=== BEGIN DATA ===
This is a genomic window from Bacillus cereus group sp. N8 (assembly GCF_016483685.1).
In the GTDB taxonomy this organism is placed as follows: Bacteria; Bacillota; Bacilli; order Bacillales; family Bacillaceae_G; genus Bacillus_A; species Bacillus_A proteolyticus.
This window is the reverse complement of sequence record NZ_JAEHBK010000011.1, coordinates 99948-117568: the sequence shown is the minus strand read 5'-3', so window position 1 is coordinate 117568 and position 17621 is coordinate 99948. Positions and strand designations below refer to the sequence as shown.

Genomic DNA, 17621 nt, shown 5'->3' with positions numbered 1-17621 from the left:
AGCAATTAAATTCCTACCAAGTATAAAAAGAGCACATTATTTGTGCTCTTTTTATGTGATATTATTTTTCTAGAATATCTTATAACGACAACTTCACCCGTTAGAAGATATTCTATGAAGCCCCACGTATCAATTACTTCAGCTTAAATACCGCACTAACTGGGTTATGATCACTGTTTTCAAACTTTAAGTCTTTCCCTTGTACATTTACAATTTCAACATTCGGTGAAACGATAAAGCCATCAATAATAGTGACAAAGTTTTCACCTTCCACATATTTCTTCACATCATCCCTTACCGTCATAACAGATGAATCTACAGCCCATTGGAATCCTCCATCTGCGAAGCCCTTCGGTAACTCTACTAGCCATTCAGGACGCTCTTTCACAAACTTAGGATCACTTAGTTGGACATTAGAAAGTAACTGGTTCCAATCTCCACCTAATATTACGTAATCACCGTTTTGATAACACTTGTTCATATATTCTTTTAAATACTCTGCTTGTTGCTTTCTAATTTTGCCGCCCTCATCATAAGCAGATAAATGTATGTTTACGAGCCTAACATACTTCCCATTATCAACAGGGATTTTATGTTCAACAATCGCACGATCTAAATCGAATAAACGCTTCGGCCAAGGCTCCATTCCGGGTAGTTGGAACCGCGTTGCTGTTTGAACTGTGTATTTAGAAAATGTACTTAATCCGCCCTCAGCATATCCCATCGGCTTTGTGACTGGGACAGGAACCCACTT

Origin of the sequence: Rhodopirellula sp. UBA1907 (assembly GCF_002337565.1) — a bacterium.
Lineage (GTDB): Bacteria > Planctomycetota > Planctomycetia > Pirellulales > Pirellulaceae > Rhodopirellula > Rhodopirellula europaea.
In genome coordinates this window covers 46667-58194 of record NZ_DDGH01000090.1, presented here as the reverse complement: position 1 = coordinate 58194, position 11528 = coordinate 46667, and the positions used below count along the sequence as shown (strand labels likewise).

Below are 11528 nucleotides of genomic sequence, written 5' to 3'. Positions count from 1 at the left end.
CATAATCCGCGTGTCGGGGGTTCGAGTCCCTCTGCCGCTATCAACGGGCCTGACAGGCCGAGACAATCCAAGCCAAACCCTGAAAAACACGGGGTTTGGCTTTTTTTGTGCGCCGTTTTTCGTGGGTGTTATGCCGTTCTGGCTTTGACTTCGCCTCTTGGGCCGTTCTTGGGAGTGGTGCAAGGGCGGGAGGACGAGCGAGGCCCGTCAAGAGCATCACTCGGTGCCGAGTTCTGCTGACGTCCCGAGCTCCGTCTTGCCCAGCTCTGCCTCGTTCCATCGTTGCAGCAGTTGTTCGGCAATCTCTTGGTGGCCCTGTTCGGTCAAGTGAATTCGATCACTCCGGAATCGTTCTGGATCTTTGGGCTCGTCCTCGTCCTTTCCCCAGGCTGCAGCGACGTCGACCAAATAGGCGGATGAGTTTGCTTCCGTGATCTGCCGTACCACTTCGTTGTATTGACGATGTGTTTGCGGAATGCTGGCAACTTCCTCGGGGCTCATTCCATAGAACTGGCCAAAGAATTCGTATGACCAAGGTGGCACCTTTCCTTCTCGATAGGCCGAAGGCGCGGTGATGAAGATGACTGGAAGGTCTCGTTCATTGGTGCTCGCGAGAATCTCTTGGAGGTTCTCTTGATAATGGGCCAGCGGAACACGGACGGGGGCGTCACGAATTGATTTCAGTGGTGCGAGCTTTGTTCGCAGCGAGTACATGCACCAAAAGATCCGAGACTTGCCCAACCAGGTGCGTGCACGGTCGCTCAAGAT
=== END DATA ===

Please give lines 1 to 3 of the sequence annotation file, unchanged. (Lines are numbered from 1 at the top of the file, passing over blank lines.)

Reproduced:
This is a genomic window from Bacillus cereus group sp. N8 (assembly GCF_016483685.1).
In the GTDB taxonomy this organism is placed as follows: Bacteria; Bacillota; Bacilli; order Bacillales; family Bacillaceae_G; genus Bacillus_A; species Bacillus_A proteolyticus.
This window is the reverse complement of sequence record NZ_JAEHBK010000011.1, coordinates 99948-117568: the sequence shown is the minus strand read 5'-3', so window position 1 is coordinate 117568 and position 17621 is coordinate 99948. Positions and strand designations below refer to the sequence as shown.